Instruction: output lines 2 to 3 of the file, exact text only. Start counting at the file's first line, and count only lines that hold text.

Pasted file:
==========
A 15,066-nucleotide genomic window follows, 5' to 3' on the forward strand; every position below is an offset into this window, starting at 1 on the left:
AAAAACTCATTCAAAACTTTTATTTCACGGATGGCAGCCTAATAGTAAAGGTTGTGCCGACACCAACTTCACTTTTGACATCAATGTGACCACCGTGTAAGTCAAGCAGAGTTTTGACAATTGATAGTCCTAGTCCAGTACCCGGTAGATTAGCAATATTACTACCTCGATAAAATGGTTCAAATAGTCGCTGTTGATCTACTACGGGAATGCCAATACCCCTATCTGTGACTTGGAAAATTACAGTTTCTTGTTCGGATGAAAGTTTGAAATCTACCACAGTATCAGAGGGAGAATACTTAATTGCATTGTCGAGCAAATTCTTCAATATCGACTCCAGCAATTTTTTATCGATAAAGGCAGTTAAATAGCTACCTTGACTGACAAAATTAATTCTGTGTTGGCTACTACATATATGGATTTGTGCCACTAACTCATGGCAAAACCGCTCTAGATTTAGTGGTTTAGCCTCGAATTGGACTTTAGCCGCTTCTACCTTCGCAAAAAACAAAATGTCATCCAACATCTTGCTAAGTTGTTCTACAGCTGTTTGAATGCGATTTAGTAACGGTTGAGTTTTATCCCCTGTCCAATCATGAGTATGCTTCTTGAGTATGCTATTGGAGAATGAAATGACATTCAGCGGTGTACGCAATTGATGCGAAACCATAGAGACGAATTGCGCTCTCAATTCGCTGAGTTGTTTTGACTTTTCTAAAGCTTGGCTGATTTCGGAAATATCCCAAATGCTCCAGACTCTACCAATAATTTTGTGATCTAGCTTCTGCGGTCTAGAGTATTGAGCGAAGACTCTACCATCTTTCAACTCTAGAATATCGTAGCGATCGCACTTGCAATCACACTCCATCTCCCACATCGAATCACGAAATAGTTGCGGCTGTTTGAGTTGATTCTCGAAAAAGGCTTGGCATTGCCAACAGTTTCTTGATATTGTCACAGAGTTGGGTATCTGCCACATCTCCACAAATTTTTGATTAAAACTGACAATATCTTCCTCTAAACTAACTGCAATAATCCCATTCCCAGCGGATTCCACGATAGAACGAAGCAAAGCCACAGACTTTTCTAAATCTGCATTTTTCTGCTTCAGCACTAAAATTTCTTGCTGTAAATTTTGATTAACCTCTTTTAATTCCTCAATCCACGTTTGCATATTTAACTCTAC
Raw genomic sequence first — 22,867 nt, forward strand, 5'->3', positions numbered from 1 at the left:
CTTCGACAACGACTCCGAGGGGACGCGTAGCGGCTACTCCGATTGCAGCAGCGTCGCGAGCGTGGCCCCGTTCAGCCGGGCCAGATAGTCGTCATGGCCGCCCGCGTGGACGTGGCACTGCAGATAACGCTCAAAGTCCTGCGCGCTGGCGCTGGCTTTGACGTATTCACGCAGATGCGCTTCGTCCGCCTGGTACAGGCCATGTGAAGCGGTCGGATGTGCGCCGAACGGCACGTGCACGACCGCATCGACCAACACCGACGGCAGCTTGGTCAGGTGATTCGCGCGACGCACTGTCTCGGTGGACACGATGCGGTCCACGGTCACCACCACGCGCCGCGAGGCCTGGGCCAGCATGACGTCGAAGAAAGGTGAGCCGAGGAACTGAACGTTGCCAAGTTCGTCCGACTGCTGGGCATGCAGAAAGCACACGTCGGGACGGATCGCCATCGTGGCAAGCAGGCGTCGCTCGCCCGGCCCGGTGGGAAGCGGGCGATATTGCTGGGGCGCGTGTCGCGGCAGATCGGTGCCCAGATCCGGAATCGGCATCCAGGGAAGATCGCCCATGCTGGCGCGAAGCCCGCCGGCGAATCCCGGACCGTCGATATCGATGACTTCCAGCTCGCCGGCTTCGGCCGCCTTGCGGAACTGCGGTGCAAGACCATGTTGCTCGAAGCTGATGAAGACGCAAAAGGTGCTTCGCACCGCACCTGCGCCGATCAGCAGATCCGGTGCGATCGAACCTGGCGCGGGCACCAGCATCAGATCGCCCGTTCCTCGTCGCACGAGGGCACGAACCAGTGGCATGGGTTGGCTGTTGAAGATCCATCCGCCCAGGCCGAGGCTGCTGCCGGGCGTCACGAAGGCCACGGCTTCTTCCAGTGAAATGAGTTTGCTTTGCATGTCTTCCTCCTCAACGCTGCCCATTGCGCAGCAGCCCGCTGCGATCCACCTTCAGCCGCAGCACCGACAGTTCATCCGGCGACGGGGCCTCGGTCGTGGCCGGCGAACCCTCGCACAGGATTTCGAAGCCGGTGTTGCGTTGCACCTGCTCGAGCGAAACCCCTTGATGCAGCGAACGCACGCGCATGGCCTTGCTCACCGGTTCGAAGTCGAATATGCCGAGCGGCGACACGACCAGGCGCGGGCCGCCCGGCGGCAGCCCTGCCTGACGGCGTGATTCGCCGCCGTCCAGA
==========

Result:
AAAAACTCATTCAAAACTTTTATTTCACGGATGGCAGCCTAATAGTAAAGGTTGTGCCGACACCAACTTCACTTTTGACATCAATGTGACCACCGTGTAAGTCAAGCAGAGTTTTGACAATTGATAGTCCTAGTCCAGTACCCGGTAGATTAGCAATATTACTACCTCGATAAAATGGTTCAAATAGTCGCTGTTGATCTACTACGGGAATGCCAATACCCCTATCTGTGACTTGGAAAATTACAGTTTCTTGTTCGGATGAAAGTTTGAAATCTACCACAGTATCAGAGGGAGAATACTTAATTGCATTGTCGAGCAAATTCTTCAATATCGACTCCAGCAATTTTTTATCGATAAAGGCAGTTAAATAGCTACCTTGACTGACAAAATTAATTCTGTGTTGGCTACTACATATATGGATTTGTGCCACTAACTCATGGCAAAACCGCTCTAGATTTAGTGGTTTAGCCTCGAATTGGACTTTAGCCGCTTCTACCTTCGCAAAAAACAAAATGTCATCCAACATCTTGCTAAGTTGTTCTACAGCTGTTTGAATGCGATTTAGTAACGGTTGAGTTTTATCCCCTGTCCAATCATGAGTATGCTTCTTGAGTATGCTATTGGAGAATGAAATGACATTCAGCGGTGTACGCAATTGATGCGAAACCATAGAGACGAATTGCGCTCTCAATTCGCTGAGTTGTTTTGACTTTTCTAAAGCTTGGCTGATTTCGGAAATATCCCAAATGCTCCAGACTCTACCAATAATTTTGTGATCTAGCTTCTGCGGTCTAGAGTATTGAGCGAAGACTCTACCATCTTTCAACTCTAGAATATCGTAGCGATCGCACTTGCAATCACACTCCATCTCCCACATCGAATCACGAAATAGTTGCGGCTGTTTGAGTTGATTCTCGAAAAAGGCTTGGCATTGCCAACAGTTTCTTGATATTGTCACAGAGTTGGGTATCTGCCACATCTCCACAAATTTTTGATTAAAACTGACAATATCTTCCTCTAAACTAACTGCAATAATCCCATTCCCAGCGGATTCCACGATAGAACGAAGCAAAGCCACAGACTTTTCTAAATCTGCATTTTTCTGCTTCAGCACTAAAATTTCTTGCTGTAAATTTTGATTAACCTCTTTTAATTCCTCAATCCACGTTTGCATATTTAACTCTAC
Raw genomic sequence first — 22,867 nt, forward strand, 5'->3', positions numbered from 1 at the left: